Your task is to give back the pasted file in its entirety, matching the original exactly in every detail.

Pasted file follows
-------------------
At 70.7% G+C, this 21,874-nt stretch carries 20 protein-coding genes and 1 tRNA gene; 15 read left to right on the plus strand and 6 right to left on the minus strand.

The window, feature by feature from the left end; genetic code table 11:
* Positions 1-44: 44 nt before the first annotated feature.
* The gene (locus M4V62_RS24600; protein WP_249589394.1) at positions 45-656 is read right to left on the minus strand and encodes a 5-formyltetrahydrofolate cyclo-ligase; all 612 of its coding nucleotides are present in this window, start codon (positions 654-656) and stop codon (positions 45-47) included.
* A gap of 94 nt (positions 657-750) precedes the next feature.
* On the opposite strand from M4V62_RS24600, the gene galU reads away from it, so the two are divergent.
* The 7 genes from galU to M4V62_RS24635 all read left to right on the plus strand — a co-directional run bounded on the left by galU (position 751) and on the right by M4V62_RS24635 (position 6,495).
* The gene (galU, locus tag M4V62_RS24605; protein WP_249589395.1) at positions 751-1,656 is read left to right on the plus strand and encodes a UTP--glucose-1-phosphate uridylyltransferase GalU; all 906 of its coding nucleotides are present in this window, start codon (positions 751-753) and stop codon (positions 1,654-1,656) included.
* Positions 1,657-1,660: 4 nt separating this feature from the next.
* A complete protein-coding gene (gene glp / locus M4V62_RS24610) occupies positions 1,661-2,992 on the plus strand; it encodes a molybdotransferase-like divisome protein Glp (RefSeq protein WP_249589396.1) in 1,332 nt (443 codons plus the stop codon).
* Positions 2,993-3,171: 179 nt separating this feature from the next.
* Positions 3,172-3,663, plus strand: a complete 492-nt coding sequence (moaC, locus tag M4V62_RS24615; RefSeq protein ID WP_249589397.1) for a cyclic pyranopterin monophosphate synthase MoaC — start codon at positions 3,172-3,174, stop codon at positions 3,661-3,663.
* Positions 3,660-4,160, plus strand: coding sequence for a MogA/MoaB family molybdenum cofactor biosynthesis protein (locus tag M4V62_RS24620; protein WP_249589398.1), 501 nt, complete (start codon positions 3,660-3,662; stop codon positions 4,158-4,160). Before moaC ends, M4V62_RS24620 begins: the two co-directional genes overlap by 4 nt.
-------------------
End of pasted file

At 70.7% G+C, this 21,874-nt stretch carries 20 protein-coding genes and 1 tRNA gene; 15 read left to right on the plus strand and 6 right to left on the minus strand.

The window, feature by feature from the left end; genetic code table 11:
* Positions 1-44: 44 nt before the first annotated feature.
* The gene (locus M4V62_RS24600; protein WP_249589394.1) at positions 45-656 is read right to left on the minus strand and encodes a 5-formyltetrahydrofolate cyclo-ligase; all 612 of its coding nucleotides are present in this window, start codon (positions 654-656) and stop codon (positions 45-47) included.
* A gap of 94 nt (positions 657-750) precedes the next feature.
* On the opposite strand from M4V62_RS24600, the gene galU reads away from it, so the two are divergent.
* The 7 genes from galU to M4V62_RS24635 all read left to right on the plus strand — a co-directional run bounded on the left by galU (position 751) and on the right by M4V62_RS24635 (position 6,495).
* The gene (galU, locus tag M4V62_RS24605; protein WP_249589395.1) at positions 751-1,656 is read left to right on the plus strand and encodes a UTP--glucose-1-phosphate uridylyltransferase GalU; all 906 of its coding nucleotides are present in this window, start codon (positions 751-753) and stop codon (positions 1,654-1,656) included.
* Positions 1,657-1,660: 4 nt separating this feature from the next.
* A complete protein-coding gene (gene glp / locus M4V62_RS24610) occupies positions 1,661-2,992 on the plus strand; it encodes a molybdotransferase-like divisome protein Glp (RefSeq protein WP_249589396.1) in 1,332 nt (443 codons plus the stop codon).
* Positions 2,993-3,171: 179 nt separating this feature from the next.
* Positions 3,172-3,663, plus strand: a complete 492-nt coding sequence (moaC, locus tag M4V62_RS24615; RefSeq protein ID WP_249589397.1) for a cyclic pyranopterin monophosphate synthase MoaC — start codon at positions 3,172-3,174, stop codon at positions 3,661-3,663.
* Positions 3,660-4,160, plus strand: coding sequence for a MogA/MoaB family molybdenum cofactor biosynthesis protein (locus tag M4V62_RS24620; protein WP_249589398.1), 501 nt, complete (start codon positions 3,660-3,662; stop codon positions 4,158-4,160). Before moaC ends, M4V62_RS24620 begins: the two co-directional genes overlap by 4 nt.